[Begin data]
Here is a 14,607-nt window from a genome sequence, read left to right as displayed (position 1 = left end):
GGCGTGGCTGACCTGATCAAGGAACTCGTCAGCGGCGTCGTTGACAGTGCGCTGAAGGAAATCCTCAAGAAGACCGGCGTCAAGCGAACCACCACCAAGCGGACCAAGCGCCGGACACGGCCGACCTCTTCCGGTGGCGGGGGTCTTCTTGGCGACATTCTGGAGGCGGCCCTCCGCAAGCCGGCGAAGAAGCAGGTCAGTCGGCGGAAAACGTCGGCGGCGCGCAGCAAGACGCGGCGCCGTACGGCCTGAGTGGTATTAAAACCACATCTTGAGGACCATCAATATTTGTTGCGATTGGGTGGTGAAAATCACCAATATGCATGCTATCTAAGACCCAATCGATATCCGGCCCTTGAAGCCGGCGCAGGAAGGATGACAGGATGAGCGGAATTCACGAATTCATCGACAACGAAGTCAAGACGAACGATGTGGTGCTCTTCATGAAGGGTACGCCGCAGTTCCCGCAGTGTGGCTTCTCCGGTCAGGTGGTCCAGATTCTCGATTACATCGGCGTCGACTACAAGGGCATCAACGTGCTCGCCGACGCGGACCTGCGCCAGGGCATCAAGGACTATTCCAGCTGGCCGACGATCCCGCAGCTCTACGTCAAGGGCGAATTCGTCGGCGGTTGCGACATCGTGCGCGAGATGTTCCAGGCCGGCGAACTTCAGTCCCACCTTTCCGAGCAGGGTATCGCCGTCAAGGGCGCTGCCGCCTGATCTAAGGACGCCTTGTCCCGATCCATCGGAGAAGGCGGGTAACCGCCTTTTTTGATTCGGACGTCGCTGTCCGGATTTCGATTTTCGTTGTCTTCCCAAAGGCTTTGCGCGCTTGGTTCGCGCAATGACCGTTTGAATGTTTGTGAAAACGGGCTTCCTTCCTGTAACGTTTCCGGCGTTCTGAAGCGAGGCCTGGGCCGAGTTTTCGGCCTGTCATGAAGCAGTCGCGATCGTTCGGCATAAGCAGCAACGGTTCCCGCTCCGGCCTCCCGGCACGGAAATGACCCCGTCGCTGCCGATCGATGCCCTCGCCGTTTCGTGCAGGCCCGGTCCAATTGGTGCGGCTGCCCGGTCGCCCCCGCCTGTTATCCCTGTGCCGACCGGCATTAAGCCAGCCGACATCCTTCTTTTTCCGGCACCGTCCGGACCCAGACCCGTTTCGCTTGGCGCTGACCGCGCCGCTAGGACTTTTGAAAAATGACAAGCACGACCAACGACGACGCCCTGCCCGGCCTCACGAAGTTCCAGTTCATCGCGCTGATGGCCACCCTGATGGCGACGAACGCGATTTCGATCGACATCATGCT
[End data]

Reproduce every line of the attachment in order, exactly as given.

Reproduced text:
Here is a 14,607-nt window from a genome sequence, read left to right as displayed (position 1 = left end):
GGCGTGGCTGACCTGATCAAGGAACTCGTCAGCGGCGTCGTTGACAGTGCGCTGAAGGAAATCCTCAAGAAGACCGGCGTCAAGCGAACCACCACCAAGCGGACCAAGCGCCGGACACGGCCGACCTCTTCCGGTGGCGGGGGTCTTCTTGGCGACATTCTGGAGGCGGCCCTCCGCAAGCCGGCGAAGAAGCAGGTCAGTCGGCGGAAAACGTCGGCGGCGCGCAGCAAGACGCGGCGCCGTACGGCCTGAGTGGTATTAAAACCACATCTTGAGGACCATCAATATTTGTTGCGATTGGGTGGTGAAAATCACCAATATGCATGCTATCTAAGACCCAATCGATATCCGGCCCTTGAAGCCGGCGCAGGAAGGATGACAGGATGAGCGGAATTCACGAATTCATCGACAACGAAGTCAAGACGAACGATGTGGTGCTCTTCATGAAGGGTACGCCGCAGTTCCCGCAGTGTGGCTTCTCCGGTCAGGTGGTCCAGATTCTCGATTACATCGGCGTCGACTACAAGGGCATCAACGTGCTCGCCGACGCGGACCTGCGCCAGGGCATCAAGGACTATTCCAGCTGGCCGACGATCCCGCAGCTCTACGTCAAGGGCGAATTCGTCGGCGGTTGCGACATCGTGCGCGAGATGTTCCAGGCCGGCGAACTTCAGTCCCACCTTTCCGAGCAGGGTATCGCCGTCAAGGGCGCTGCCGCCTGATCTAAGGACGCCTTGTCCCGATCCATCGGAGAAGGCGGGTAACCGCCTTTTTTGATTCGGACGTCGCTGTCCGGATTTCGATTTTCGTTGTCTTCCCAAAGGCTTTGCGCGCTTGGTTCGCGCAATGACCGTTTGAATGTTTGTGAAAACGGGCTTCCTTCCTGTAACGTTTCCGGCGTTCTGAAGCGAGGCCTGGGCCGAGTTTTCGGCCTGTCATGAAGCAGTCGCGATCGTTCGGCATAAGCAGCAACGGTTCCCGCTCCGGCCTCCCGGCACGGAAATGACCCCGTCGCTGCCGATCGATGCCCTCGCCGTTTCGTGCAGGCCCGGTCCAATTGGTGCGGCTGCCCGGTCGCCCCCGCCTGTTATCCCTGTGCCGACCGGCATTAAGCCAGCCGACATCCTTCTTTTTCCGGCACCGTCCGGACCCAGACCCGTTTCGCTTGGCGCTGACCGCGCCGCTAGGACTTTTGAAAAATGACAAGCACGACCAACGACGACGCCCTGCCCGGCCTCACGAAGTTCCAGTTCATCGCGCTGATGGCCACCCTGATGGCGACGAACGCGATTTCGATCGACATCATGCT